My Last Duchess Questions and Answers
by Robert Browning

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How is the poem "My Last Duchess" a dramatic monologue?

"My Last Duchess," by Robert Browning, is an example of a dramatic monologue because it is a poem written from the viewpoint of a character who is definitively not the author of the poem. Robert Browning himself didn't kill his "last duchess"—instead, he is expressing, in verse form, the story of an imaginary man who did. This poem is a monologue because it is told in one voice (as opposed to a dialogue, in which two or more people converse with each other).

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A dramatic monologue is a poem in which a speaker addresses another person who does not answer back. This is why it is a monologue rather than a dialogue. In the course of his speech, the speaker reveals aspects of his personality or situation that he might not be aware of or might prefer to keep hidden.

"My Last Duchess" is a classic example of a dramatic monologue. The duke addresses an emissary who has come to arrange his next marriage. He speaks to him about his dead wife, the "last duchess" of the title. While the duke obviously wants to impress this man, he reveals aspects of his character that are less than flattering.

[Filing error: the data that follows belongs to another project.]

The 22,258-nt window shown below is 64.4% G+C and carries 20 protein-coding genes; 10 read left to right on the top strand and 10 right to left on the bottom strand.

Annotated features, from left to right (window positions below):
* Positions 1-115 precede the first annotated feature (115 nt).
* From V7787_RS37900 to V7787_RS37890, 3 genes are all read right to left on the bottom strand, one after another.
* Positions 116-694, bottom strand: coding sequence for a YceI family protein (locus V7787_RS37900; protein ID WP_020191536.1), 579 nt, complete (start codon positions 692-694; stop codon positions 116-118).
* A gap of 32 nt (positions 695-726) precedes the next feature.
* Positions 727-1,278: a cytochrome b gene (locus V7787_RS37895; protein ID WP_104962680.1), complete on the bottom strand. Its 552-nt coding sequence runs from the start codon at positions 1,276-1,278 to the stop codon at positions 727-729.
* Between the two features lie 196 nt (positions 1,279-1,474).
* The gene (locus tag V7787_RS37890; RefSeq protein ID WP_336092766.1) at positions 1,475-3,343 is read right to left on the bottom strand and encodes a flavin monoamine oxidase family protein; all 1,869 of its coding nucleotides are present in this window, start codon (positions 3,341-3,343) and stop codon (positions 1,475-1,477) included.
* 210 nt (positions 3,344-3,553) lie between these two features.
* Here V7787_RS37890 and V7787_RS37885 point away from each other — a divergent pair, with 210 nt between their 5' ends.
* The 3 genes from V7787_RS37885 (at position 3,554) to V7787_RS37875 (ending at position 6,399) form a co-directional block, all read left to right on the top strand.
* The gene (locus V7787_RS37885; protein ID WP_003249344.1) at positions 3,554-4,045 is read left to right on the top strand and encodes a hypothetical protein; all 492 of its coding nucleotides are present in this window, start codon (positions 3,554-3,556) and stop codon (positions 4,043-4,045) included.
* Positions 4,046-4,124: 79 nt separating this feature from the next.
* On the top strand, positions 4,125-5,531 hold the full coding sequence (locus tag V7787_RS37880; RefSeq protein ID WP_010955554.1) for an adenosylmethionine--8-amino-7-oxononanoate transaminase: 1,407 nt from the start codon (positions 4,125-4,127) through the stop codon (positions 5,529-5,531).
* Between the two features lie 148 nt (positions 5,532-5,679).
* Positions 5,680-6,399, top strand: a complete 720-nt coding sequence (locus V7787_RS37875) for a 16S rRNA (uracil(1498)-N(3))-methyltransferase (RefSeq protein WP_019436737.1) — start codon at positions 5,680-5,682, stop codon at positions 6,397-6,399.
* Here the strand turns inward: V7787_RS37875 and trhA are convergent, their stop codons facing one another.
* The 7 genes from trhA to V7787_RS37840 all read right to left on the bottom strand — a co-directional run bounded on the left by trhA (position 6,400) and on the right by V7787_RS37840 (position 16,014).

For instance, he shows himself to have been jealous, narcissistic, and controlling in his relationship with his now dead wife. As they gaze at her portrait, the Duke complains that she would dare to smile at other people and to be happy at simple pleasures. He couldn't bear that she didn't focus exclusively on him, saying:

She had 
A heart—how shall I say?— too...

(The entire section contains 2 answers and 581 words.)

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"My Last Duchess" is an excellent example of a dramatic monologue. By its very definition, a dramatic monologue, must have a theatrical quality and must be one individual's speech. Also the speech makes up the entire poem or verse. Only the Duke of Ferrara speaks in this poem.

Clearly the speaker or persona is distinct from the poet. The dramatic monologue then involves the poet, the speaker, the implied listener and the reader.

Although a dramatic monologue has a listener or addressee, the clues to this listener's existence have to be deduced from the speech of the speaker of the monologue. When the Duke says "Will't please you sit and look at her?", we realise that he is addressing someone. Only towards the end of the monologue do we realize the identity of this silent listener-he is an emissary of the Count who is helping to negotiate a marriage between the Count's daughter and the Duke of Ferrara. This creates a sense of suspense and also adds to the ironic effect when we realise who the Duke is actually addressing.

A dramatic monologue is an act of self-revelation and the Duke reveals his obsession with ownership of objects of art and his jealous possessiveness of his wife. It also leaves us in suspense- did he order the murder of his wife or not?

Browning himself preferred the term dramatic lyric because a lyric expresses the intense emotions of the poet. A dramatic lyric clearly does the same, except it expresses the intense emotions of a particular character in a particular situation, in a particular historical setting.